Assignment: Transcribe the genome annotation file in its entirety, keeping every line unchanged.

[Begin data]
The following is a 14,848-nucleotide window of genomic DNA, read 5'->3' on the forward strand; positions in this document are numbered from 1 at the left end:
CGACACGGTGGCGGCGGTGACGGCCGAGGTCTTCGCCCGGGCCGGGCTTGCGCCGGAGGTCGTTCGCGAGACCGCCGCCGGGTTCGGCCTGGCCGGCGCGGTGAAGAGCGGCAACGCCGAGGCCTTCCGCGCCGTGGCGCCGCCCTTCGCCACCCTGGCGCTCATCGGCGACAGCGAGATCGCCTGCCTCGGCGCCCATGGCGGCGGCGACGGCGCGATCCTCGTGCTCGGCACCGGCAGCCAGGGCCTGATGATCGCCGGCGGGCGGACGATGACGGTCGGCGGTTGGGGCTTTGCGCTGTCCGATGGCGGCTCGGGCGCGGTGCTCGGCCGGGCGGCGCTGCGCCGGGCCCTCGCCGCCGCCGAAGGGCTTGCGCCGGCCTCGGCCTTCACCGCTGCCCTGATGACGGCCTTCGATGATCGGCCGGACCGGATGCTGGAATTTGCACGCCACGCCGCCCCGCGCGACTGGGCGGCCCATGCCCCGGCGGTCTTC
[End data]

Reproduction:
The following is a 14,848-nucleotide window of genomic DNA, read 5'->3' on the forward strand; positions in this document are numbered from 1 at the left end:
CGACACGGTGGCGGCGGTGACGGCCGAGGTCTTCGCCCGGGCCGGGCTTGCGCCGGAGGTCGTTCGCGAGACCGCCGCCGGGTTCGGCCTGGCCGGCGCGGTGAAGAGCGGCAACGCCGAGGCCTTCCGCGCCGTGGCGCCGCCCTTCGCCACCCTGGCGCTCATCGGCGACAGCGAGATCGCCTGCCTCGGCGCCCATGGCGGCGGCGACGGCGCGATCCTCGTGCTCGGCACCGGCAGCCAGGGCCTGATGATCGCCGGCGGGCGGACGATGACGGTCGGCGGTTGGGGCTTTGCGCTGTCCGATGGCGGCTCGGGCGCGGTGCTCGGCCGGGCGGCGCTGCGCCGGGCCCTCGCCGCCGCCGAAGGGCTTGCGCCGGCCTCGGCCTTCACCGCTGCCCTGATGACGGCCTTCGATGATCGGCCGGACCGGATGCTGGAATTTGCACGCCACGCCGCCCCGCGCGACTGGGCGGCCCATGCCCCGGCGGTCTTC